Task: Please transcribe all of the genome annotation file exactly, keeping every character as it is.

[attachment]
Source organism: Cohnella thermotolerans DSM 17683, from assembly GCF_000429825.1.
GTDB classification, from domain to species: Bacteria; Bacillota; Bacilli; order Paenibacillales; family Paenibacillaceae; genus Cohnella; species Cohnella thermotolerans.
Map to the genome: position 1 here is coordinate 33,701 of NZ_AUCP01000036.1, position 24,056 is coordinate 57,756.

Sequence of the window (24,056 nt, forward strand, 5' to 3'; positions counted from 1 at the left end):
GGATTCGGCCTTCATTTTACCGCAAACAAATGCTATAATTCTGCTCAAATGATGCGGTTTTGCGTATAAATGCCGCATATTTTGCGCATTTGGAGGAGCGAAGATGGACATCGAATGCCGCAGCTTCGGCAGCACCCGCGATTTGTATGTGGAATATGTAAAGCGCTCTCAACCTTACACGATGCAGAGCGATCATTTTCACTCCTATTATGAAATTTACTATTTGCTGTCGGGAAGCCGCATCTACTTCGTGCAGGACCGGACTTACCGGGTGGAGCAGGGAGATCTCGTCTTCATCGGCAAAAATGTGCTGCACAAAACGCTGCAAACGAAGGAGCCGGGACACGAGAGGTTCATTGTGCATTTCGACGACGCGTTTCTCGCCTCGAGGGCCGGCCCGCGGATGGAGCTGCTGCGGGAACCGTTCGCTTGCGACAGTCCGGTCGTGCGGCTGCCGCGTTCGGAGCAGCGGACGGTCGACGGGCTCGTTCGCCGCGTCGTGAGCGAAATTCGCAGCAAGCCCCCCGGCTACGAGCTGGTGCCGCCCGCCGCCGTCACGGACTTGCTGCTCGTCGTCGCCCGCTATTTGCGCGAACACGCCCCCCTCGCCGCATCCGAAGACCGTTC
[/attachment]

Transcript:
Source organism: Cohnella thermotolerans DSM 17683, from assembly GCF_000429825.1.
GTDB classification, from domain to species: Bacteria; Bacillota; Bacilli; order Paenibacillales; family Paenibacillaceae; genus Cohnella; species Cohnella thermotolerans.
Map to the genome: position 1 here is coordinate 33,701 of NZ_AUCP01000036.1, position 24,056 is coordinate 57,756.

Sequence of the window (24,056 nt, forward strand, 5' to 3'; positions counted from 1 at the left end):
GGATTCGGCCTTCATTTTACCGCAAACAAATGCTATAATTCTGCTCAAATGATGCGGTTTTGCGTATAAATGCCGCATATTTTGCGCATTTGGAGGAGCGAAGATGGACATCGAATGCCGCAGCTTCGGCAGCACCCGCGATTTGTATGTGGAATATGTAAAGCGCTCTCAACCTTACACGATGCAGAGCGATCATTTTCACTCCTATTATGAAATTTACTATTTGCTGTCGGGAAGCCGCATCTACTTCGTGCAGGACCGGACTTACCGGGTGGAGCAGGGAGATCTCGTCTTCATCGGCAAAAATGTGCTGCACAAAACGCTGCAAACGAAGGAGCCGGGACACGAGAGGTTCATTGTGCATTTCGACGACGCGTTTCTCGCCTCGAGGGCCGGCCCGCGGATGGAGCTGCTGCGGGAACCGTTCGCTTGCGACAGTCCGGTCGTGCGGCTGCCGCGTTCGGAGCAGCGGACGGTCGACGGGCTCGTTCGCCGCGTCGTGAGCGAAATTCGCAGCAAGCCCCCCGGCTACGAGCTGGTGCCGCCCGCCGCCGTCACGGACTTGCTGCTCGTCGTCGCCCGCTATTTGCGCGAACACGCCCCCCTCGCCGCATCCGAAGACCGTTC